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FCA to investigate use of personal guarantees in certain small business lending

Summary of Development

The Financial Conduct Authority has today committed to investigate the use of personal guarantees by lenders to support loans to certain small businesses. The steps come in response to a super complaint from the Federation of Small Businesses (FSB).

The FSB has raised concerns that a growing demand for personal guarantees by lenders has a detrimental impact on small businesses, which they believe dissuades them from borrowing funds to grow. It has particular concerns about small limited companies. The FCA’s remit, which is set by Parliament, does not include lending to limited companies. However, the work announced by the FCA today reflects its commitment to do what it can to support small businesses within its defined remit.

If the FCA’s work identifies relevant information, it will share it with appropriate government departments – in particular the Treasury as it considers reforming the Consumer Credit Act.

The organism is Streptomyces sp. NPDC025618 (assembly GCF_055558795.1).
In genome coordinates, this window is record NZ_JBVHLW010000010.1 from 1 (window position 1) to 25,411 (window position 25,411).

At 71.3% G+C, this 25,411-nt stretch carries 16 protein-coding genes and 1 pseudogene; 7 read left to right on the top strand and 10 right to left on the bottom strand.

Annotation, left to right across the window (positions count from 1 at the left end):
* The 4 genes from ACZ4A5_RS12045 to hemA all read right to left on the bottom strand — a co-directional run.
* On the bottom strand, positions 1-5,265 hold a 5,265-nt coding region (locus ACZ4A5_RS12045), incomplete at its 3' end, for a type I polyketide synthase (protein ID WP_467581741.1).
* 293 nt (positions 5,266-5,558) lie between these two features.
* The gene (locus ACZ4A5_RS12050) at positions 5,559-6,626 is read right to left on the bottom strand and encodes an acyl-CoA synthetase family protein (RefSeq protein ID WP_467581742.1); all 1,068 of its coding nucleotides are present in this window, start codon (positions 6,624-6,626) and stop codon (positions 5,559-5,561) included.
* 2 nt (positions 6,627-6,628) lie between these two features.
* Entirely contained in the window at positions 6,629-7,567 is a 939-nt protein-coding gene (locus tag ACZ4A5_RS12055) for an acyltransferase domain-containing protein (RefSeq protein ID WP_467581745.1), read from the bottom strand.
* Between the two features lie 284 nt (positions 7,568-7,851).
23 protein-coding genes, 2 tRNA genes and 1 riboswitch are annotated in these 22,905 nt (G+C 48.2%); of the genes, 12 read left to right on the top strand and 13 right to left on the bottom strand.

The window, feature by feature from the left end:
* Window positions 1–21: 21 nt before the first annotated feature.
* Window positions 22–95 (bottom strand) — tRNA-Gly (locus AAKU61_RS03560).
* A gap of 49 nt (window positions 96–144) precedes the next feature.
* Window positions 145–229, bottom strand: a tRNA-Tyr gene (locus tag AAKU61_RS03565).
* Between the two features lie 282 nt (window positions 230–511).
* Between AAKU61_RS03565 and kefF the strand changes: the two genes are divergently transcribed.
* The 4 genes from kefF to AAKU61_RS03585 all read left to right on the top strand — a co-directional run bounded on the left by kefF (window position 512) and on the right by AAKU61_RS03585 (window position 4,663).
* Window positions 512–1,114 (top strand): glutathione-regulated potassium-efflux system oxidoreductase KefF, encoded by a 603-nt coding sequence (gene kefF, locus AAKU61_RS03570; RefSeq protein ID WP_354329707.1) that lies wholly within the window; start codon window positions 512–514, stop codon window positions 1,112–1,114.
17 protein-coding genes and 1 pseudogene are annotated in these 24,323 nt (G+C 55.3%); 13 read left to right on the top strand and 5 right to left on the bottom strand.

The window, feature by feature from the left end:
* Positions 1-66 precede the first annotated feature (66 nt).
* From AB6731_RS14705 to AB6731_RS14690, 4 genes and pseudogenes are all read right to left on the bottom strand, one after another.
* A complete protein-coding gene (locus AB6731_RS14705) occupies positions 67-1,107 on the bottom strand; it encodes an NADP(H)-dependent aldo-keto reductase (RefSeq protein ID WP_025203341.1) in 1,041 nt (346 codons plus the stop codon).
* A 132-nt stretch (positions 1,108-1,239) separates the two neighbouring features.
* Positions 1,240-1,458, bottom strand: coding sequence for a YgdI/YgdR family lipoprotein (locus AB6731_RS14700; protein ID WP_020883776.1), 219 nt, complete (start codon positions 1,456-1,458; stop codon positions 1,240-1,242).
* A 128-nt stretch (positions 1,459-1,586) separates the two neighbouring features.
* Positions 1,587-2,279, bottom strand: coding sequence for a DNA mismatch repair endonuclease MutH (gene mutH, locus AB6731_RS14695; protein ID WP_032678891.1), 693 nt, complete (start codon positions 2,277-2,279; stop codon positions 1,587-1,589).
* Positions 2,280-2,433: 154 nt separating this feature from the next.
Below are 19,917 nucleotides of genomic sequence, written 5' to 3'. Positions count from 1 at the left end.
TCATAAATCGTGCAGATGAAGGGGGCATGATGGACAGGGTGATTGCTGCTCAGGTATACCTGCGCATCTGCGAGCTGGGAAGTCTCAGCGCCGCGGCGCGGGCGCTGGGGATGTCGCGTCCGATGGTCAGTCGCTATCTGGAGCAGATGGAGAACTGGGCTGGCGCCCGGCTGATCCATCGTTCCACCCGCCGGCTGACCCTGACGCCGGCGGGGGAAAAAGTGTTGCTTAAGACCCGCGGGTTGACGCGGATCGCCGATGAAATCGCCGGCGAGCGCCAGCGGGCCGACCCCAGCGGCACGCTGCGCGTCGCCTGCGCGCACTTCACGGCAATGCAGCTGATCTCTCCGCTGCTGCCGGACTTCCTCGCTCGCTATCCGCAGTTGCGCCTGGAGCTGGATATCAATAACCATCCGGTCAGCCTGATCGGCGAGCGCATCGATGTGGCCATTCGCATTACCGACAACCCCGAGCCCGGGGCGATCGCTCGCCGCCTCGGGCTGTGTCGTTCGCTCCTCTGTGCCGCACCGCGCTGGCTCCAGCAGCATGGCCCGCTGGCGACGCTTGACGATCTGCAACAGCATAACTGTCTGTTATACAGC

The FCA will:

  • Collect data (from April-June 2024) to understand the number of personal guarantees for sole traders and small partnerships borrowing less than £25,000.
  • Review a sample of firms’ policies and procedures to understand when personal guarantees are required for loans that come under the FCA’s regulation.
  • Work with the Financial Ombudsman Service (FOS) to monitor the levels of complaints about this issue.
  • Consider whether lenders need further guidance on applying the FCA’s rules and guidance within the Consumer Credit Sourcebook to situations where a personal guarantee is in place. If required, the FCA will consult on and publish guidance in the normal manner.

Sheldon Mills, Executive Director of Consumers and Competition at the FCA, said 'Small businesses are vital to the UK economy, and it is important that they can access lending to help them grow – so we welcome the FSB raising these issues. We will play our part to better understand whether lenders’ practices are causing unnecessary barriers to growth and, if necessary, act to remove any within our remit. That remit, set by Parliament, is limited when it comes to small businesses. If we identify issues outside our remit, we will make these public so that Parliament and policy makers can consider whether greater protection should be available to small businesses.'

This work might also be of value to Parliament and its relevant committees as and when they look at business banking and related issues.